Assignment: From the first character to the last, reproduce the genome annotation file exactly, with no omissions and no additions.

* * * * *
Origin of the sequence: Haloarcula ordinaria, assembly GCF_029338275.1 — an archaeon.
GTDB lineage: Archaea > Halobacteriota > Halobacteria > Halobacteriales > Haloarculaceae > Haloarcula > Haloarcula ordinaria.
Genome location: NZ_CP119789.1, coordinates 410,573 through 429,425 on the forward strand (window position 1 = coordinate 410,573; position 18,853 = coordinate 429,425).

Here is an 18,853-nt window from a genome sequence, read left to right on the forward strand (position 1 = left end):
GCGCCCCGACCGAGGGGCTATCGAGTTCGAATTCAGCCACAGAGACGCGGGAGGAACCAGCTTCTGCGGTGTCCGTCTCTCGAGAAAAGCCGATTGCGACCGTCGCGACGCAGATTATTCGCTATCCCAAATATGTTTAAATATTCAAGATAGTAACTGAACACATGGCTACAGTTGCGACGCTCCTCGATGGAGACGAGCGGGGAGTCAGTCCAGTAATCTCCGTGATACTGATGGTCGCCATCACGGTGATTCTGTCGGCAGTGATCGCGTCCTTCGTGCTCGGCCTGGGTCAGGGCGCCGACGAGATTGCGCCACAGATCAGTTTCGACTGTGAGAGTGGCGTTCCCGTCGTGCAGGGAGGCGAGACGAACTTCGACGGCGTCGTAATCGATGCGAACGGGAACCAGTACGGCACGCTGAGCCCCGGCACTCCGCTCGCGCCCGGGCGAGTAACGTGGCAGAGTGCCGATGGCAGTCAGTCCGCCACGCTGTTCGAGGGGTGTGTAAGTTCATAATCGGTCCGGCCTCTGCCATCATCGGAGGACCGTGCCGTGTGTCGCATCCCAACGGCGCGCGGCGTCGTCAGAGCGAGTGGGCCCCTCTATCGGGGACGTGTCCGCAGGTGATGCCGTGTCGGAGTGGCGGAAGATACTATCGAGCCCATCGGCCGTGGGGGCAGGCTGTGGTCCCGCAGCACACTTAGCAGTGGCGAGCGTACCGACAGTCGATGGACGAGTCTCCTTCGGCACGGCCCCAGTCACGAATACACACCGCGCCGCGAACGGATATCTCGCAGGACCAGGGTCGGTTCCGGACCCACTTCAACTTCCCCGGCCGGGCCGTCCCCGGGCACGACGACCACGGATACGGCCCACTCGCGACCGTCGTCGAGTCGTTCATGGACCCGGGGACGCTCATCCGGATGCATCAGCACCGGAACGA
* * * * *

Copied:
Origin of the sequence: Haloarcula ordinaria, assembly GCF_029338275.1 — an archaeon.
GTDB lineage: Archaea > Halobacteriota > Halobacteria > Halobacteriales > Haloarculaceae > Haloarcula > Haloarcula ordinaria.
Genome location: NZ_CP119789.1, coordinates 410,573 through 429,425 on the forward strand (window position 1 = coordinate 410,573; position 18,853 = coordinate 429,425).

Here is an 18,853-nt window from a genome sequence, read left to right on the forward strand (position 1 = left end):
GCGCCCCGACCGAGGGGCTATCGAGTTCGAATTCAGCCACAGAGACGCGGGAGGAACCAGCTTCTGCGGTGTCCGTCTCTCGAGAAAAGCCGATTGCGACCGTCGCGACGCAGATTATTCGCTATCCCAAATATGTTTAAATATTCAAGATAGTAACTGAACACATGGCTACAGTTGCGACGCTCCTCGATGGAGACGAGCGGGGAGTCAGTCCAGTAATCTCCGTGATACTGATGGTCGCCATCACGGTGATTCTGTCGGCAGTGATCGCGTCCTTCGTGCTCGGCCTGGGTCAGGGCGCCGACGAGATTGCGCCACAGATCAGTTTCGACTGTGAGAGTGGCGTTCCCGTCGTGCAGGGAGGCGAGACGAACTTCGACGGCGTCGTAATCGATGCGAACGGGAACCAGTACGGCACGCTGAGCCCCGGCACTCCGCTCGCGCCCGGGCGAGTAACGTGGCAGAGTGCCGATGGCAGTCAGTCCGCCACGCTGTTCGAGGGGTGTGTAAGTTCATAATCGGTCCGGCCTCTGCCATCATCGGAGGACCGTGCCGTGTGTCGCATCCCAACGGCGCGCGGCGTCGTCAGAGCGAGTGGGCCCCTCTATCGGGGACGTGTCCGCAGGTGATGCCGTGTCGGAGTGGCGGAAGATACTATCGAGCCCATCGGCCGTGGGGGCAGGCTGTGGTCCCGCAGCACACTTAGCAGTGGCGAGCGTACCGACAGTCGATGGACGAGTCTCCTTCGGCACGGCCCCAGTCACGAATACACACCGCGCCGCGAACGGATATCTCGCAGGACCAGGGTCGGTTCCGGACCCACTTCAACTTCCCCGGCCGGGCCGTCCCCGGGCACGACGACCACGGATACGGCCCACTCGCGACCGTCGTCGAGTCGTTCATGGACCCGGGGACGCTCATCCGGATGCATCAGCACCGGAACGA